Why is Solid Energy acting like an American coal robber baron from the 1920s?
The recent decisions by Solid Energy to put the Spring Creek coking coal mine on to care and maintenance and stop the development of the half sunk ventilation shaft at the East Side mine will have horrendous consequences for the West Coast and the Huntly regions. These regions are already hard hit, especially the Coast after the deaths of 29 Pike River men in a gas explosion on 19 November, 2010, and the loss of over 300 Pike jobs.
Coming with the decision to dismiss many other staff at its headquarters and elsewhere it looks like a panic restructuring brought on by crisis. State Owned Enterprises Minister Tony Ryall told Solid Energy unions on Tuesday that the company had debts of over $300 million. This was news to the men. He made this sound highly significant but in financial terms it is not. It may be that the debt accumulated without the Government being aware, but that is because of the remote, revenue-collector role they chose to play.
Solid Energy has made a hefty $614.3 million profit over the last 10 years, with $394 million in the last five years alone. Government has had its pound of flesh big time. Why then is this state-owned enterprise acting more like an American coal robber baron from the 1920s and despoiling whole communities?
Both Mr Ryall and Prime Minister John Key have taken up the refrain of Solid Energy's Don Elder that it's all because of the collapse in international coal prices, which are priced in US dollars. Apparently, Spring Creek can only get $120 per tonne now and its production costs are high, partly because it is going through a development phase into new reserves. So over 300 miners in an area of high unemployment are to be sacrificed and there is nothing the Government can do.
It is difficult not to share the anger of the miners who went to see Ryall at the Beehive because this is decidedly not the international view of coking coal prices. Kevin Crutchfield, the CEO of Alpha, one of the biggest coal mining companies in the US, has just said, on explaining why it is moving from power station coal to coking coal: "Globally there remains a structural undersupply of metallurgical coal and Alpha expects to see demand grow by more than 100 million tons by the end of the decade." This is long-term thinking, totally absent in the Solid Energy board.
Crutchfield and other coal industry analysts know that the demand for steel will pick up again in China as that country, India and Brazil move to a developed country per capita use of steel. They are only halfway there at the moment. Coking coal prices will then rise.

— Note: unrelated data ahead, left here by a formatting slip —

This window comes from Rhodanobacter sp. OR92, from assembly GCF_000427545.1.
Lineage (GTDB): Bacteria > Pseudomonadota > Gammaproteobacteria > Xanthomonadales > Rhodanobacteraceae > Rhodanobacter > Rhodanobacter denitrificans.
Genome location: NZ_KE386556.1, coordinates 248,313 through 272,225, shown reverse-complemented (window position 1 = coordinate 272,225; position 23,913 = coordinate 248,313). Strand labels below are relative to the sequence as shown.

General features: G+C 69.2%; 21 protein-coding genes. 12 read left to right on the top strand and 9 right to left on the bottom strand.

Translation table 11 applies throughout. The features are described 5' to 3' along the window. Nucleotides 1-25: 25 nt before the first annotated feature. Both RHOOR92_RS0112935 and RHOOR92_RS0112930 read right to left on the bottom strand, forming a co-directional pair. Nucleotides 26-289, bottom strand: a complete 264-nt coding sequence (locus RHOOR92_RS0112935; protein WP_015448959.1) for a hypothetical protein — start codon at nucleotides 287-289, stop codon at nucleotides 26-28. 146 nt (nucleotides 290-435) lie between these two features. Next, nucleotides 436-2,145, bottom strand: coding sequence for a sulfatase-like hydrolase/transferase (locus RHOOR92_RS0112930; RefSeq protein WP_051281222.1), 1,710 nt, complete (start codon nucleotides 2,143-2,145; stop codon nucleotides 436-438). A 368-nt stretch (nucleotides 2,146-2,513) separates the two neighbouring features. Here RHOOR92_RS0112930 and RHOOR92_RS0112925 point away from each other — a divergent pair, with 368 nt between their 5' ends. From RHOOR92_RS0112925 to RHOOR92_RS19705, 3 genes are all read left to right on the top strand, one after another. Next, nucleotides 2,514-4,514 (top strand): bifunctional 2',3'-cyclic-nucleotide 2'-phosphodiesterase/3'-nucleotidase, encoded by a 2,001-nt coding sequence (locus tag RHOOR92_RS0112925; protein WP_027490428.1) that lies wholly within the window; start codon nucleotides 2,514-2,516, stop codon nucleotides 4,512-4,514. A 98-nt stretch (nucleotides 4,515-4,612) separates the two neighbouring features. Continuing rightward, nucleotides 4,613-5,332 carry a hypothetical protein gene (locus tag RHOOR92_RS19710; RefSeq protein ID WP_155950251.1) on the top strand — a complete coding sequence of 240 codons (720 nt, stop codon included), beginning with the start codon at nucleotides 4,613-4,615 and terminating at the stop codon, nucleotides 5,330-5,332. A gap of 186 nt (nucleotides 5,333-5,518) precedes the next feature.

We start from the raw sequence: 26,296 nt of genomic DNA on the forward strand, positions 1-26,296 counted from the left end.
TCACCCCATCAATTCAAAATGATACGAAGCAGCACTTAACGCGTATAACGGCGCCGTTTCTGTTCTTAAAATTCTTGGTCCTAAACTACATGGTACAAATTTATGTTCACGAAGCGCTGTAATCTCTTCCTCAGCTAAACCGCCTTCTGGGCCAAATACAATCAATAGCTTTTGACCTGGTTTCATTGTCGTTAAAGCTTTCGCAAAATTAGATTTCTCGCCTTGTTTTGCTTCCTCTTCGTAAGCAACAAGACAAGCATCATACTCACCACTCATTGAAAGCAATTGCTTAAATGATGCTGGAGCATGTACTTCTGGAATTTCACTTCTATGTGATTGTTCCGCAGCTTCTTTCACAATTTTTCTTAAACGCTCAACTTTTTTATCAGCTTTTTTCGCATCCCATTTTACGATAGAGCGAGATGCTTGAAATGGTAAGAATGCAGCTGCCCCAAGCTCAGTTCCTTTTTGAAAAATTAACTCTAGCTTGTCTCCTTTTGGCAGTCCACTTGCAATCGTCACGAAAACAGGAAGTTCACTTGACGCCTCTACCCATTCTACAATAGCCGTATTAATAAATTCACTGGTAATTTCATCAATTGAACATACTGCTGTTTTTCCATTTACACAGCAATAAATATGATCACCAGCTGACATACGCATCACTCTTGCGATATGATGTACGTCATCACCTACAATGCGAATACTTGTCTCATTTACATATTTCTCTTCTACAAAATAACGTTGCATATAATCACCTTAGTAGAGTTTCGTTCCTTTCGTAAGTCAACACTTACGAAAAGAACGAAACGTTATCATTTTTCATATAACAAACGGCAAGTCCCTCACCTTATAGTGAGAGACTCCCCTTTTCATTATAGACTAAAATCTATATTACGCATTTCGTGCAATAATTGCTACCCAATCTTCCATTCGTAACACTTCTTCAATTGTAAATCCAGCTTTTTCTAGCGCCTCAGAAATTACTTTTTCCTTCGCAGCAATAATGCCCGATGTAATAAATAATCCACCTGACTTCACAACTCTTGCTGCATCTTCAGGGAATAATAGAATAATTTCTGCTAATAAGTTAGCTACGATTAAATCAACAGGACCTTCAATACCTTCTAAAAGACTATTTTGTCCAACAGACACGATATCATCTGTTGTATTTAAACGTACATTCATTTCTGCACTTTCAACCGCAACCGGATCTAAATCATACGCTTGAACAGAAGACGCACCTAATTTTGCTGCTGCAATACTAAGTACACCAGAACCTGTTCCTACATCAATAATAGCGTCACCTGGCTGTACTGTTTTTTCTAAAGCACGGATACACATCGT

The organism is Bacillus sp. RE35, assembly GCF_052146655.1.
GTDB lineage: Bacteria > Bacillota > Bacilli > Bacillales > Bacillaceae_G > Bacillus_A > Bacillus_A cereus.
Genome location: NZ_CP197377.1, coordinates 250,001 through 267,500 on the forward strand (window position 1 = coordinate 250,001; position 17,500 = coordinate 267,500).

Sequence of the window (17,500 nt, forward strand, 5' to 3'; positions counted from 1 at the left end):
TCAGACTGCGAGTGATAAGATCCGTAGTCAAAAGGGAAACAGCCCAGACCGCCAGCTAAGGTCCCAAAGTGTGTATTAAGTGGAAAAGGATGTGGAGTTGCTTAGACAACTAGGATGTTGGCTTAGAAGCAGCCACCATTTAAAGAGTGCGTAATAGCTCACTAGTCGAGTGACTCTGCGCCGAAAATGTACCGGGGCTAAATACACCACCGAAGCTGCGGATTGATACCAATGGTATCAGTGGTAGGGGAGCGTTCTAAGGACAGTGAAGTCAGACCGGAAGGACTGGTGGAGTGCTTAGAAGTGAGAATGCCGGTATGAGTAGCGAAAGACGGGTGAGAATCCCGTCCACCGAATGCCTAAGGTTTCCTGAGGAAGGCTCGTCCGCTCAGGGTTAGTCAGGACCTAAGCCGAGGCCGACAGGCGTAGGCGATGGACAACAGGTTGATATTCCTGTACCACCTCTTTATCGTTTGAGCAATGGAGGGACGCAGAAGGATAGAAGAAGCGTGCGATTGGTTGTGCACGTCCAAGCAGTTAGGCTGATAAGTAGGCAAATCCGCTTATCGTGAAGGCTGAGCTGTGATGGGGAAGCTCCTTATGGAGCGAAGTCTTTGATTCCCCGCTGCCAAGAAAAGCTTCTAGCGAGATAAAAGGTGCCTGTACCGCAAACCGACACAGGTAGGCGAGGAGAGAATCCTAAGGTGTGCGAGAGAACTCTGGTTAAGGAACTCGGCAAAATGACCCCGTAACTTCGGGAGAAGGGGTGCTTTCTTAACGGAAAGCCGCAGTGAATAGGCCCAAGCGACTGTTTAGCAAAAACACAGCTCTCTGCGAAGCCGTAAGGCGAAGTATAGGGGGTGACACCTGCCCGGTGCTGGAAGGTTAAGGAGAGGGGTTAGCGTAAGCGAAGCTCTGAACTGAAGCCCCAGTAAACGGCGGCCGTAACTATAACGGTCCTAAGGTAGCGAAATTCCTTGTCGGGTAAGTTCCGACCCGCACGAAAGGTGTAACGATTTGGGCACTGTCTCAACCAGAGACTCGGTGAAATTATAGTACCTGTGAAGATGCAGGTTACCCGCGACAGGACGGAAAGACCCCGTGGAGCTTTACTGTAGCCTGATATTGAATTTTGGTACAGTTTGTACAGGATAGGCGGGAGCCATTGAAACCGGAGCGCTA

The key question for Solid Energy is how to get through production gaps, when developing new areas of coal is costly, as it always is in mining, through to the promised land. Do the Solid Energy board members understand this? There is not a single mining engineer on the board and the sole Australian minerals expert knows little about how to mine West Coast coals, I would guess. Elder, himself, is not a mining engineer.
So if coal prices are "volatile" rather than "fixed" what about production costs? Well, we have just seen an unprecedented co-operation between a workforce and local management to come up with a costed plan for transition, survival and future success. It has already been rejected, with Ryall admitting that he had not even read it; for that was a matter for the board. This is head-in-the-sand government.
And to hear Steven Joyce, the "ideas man" of the Government and a possible future PM, say that coal is one of the sunset industries they are not interested in is quite incredible. We have 11 billion tonnes of coal reserves and we should remember that oil and gas are by no means as plentiful. Coal was once the foundation of the chemical industry and will become so again as oil and gas deplete. Moreover, it will be processed in future in an environmentally acceptable manner. Once again, driven by its own insufficient oil supply and a growing dependency on oil imports, China is leading the way in this new revolution, but then it is doing so in renewables, too.
Let us then also consider the horrendous costs to the nation and the taxpayer should the non-miners on Solid Energy's board decide to shut a publicly owned company's key assets down - closing its two deep mines and refusing to develop Pike River, which it also owns. Pike had over 300 jobs and many of those miners remain unemployed. Spring Creek and East Side have over 300 miners, including contractors; so we have a thousand deep mining jobs at stake.
As the Europeans know from closing down their coal industries there are two jobs depending, in related industries, on every mining job.
I have calculated on the basis of the redundancy pay for Spring Creek miners and just 150 of the total workforce remaining unemployed for two years that the cost to the taxpayer -with the multiplier effect on other jobs - will be over $30 million. And here we are talking about the whole deep mine sector.
In the UK the mines started closing fast in 1986. Those 180 have now gone, but for a handful and the communities, 26 years on, remain devastated.
Just go and see for yourself, Mr Ryall.
Dave Feickert is a mining consultant who worked in the UK coal industry for 10 years. www.davefeickert.co.nz